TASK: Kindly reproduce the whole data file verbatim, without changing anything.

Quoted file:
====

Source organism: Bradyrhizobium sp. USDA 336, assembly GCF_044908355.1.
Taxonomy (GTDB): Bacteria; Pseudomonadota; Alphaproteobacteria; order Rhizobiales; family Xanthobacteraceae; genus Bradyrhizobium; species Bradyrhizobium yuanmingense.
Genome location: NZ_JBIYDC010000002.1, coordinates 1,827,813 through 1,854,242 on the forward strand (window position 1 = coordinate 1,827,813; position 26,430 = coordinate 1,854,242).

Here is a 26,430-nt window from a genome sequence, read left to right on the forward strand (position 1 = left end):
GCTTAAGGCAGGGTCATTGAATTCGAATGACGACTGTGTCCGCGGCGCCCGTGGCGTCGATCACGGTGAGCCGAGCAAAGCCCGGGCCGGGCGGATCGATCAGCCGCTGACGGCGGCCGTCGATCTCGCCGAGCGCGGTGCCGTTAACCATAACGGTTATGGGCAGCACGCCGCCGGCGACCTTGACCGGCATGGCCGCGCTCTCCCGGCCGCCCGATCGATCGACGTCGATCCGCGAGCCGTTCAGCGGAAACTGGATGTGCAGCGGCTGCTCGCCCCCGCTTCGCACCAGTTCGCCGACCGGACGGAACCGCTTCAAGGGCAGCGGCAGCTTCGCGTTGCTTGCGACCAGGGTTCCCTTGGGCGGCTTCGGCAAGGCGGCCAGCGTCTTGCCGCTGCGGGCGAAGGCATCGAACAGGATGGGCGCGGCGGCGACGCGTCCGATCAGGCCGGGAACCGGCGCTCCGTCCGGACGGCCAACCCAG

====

Source organism: Bradyrhizobium sp. USDA 336, assembly GCF_044908355.1.
Taxonomy (GTDB): Bacteria; Pseudomonadota; Alphaproteobacteria; order Rhizobiales; family Xanthobacteraceae; genus Bradyrhizobium; species Bradyrhizobium yuanmingense.
Genome location: NZ_JBIYDC010000002.1, coordinates 1,827,813 through 1,854,242 on the forward strand (window position 1 = coordinate 1,827,813; position 26,430 = coordinate 1,854,242).

Here is a 26,430-nt window from a genome sequence, read left to right on the forward strand (position 1 = left end):
GCTTAAGGCAGGGTCATTGAATTCGAATGACGACTGTGTCCGCGGCGCCCGTGGCGTCGATCACGGTGAGCCGAGCAAAGCCCGGGCCGGGCGGATCGATCAGCCGCTGACGGCGGCCGTCGATCTCGCCGAGCGCGGTGCCGTTAACCATAACGGTTATGGGCAGCACGCCGCCGGCGACCTTGACCGGCATGGCCGCGCTCTCCCGGCCGCCCGATCGATCGACGTCGATCCGCGAGCCGTTCAGCGGAAACTGGATGTGCAGCGGCTGCTCGCCCCCGCTTCGCACCAGTTCGCCGACCGGACGGAACCGCTTCAAGGGCAGCGGCAGCTTCGCGTTGCTTGCGACCAGGGTTCCCTTGGGCGGCTTCGGCAAGGCGGCCAGCGTCTTGCCGCTGCGGGCGAAGGCATCGAACAGGATGGGCGCGGCGGCGACGCGTCCGATCAGGCCGGGAACCGGCGCTCCGTCCGGACGGCCAACCCAG